Journal Article
Research Support, Non-U.S. Gov't
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Functional type 1 regulatory T cells develop regardless of FOXP3 mutations in patients with IPEX syndrome.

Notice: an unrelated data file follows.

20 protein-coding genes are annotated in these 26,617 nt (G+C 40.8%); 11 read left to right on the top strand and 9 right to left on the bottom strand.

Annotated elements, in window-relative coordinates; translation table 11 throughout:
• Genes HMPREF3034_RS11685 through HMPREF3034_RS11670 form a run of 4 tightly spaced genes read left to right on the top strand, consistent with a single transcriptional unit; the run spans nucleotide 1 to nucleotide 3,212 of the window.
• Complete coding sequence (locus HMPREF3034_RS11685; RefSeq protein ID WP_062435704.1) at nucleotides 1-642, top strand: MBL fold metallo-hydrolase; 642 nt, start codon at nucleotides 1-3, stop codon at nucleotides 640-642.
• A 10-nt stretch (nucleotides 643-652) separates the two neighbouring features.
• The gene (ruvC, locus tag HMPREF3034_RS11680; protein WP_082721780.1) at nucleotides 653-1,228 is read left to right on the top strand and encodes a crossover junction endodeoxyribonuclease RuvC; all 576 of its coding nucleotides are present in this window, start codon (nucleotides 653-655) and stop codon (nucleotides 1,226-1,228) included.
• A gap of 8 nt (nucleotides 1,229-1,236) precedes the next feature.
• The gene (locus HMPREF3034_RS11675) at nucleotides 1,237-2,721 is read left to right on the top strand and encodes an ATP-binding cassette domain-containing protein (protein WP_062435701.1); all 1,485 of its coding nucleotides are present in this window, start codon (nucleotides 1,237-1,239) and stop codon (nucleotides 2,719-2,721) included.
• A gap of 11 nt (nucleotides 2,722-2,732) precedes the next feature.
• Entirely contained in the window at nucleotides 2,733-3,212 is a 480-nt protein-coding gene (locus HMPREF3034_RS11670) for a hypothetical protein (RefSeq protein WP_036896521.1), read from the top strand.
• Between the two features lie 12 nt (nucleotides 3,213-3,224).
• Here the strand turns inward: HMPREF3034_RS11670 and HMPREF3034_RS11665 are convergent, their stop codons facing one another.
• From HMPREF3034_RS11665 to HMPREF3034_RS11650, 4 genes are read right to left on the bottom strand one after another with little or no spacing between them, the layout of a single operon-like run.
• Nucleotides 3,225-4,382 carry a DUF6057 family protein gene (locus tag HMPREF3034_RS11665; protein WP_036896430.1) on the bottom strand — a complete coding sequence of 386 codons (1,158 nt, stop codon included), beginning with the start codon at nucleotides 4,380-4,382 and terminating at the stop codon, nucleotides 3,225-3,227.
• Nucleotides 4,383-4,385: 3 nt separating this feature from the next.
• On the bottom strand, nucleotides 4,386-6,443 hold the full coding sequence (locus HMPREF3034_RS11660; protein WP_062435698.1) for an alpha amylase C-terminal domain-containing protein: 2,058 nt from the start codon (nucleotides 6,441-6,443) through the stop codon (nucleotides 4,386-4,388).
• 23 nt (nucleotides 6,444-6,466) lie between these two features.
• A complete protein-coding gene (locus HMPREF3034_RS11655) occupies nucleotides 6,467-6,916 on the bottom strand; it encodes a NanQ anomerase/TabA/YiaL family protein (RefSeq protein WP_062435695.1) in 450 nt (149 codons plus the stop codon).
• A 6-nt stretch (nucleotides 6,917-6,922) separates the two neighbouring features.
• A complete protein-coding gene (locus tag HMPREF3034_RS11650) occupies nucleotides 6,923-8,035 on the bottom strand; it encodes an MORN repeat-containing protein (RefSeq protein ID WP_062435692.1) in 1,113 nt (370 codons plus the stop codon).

Mutations of forkhead box p3 (FOXP3), the master gene for naturally occurring regulatory T cells (nTregs), are responsible for the impaired function of nTregs, resulting in an autoimmune disease known as the immune dysregulation, polyendocrinopathy, enteropathy, X-linked (IPEX) syndrome. The relevance of other peripheral tolerance mechanisms, such as the presence and function of type 1 regulatory T (Tr1) cells, the major adaptive IL-10-producing Treg subset, in patients with IPEX syndrome remains to be clarified. FOXP3(mutated) Tr1-polarized cells, differentiated in vitro from CD4(+) T cells of four IPEX patients, were enriched in IL-10(+) IL-4(-) IFN-γ(+) T cells, a cytokine production profile specific for Tr1 cells, and expressed low levels of FOXP3 and high levels of Granzyme-B. IPEX Tr1 cells were hypoproliferative and suppressive, thus indicating that FOXP3 mutations did not impair their function. Furthermore, we isolated Tr1 cell clones from the peripheral blood of one FOXP3(null) patient, demonstrating that Tr1 cells are present in vivo and they can be expanded in vitro in the absence of WT FOXP3. Overall, our results (i) show that functional Tr1 cells differentiate independently of FOXP3, (ii) confirm that human Tr1 and nTregs are distinct T-cell lineages, and (iii) suggest that under favorable conditions Tr1 cells could exert regulatory functions in IPEX patients.

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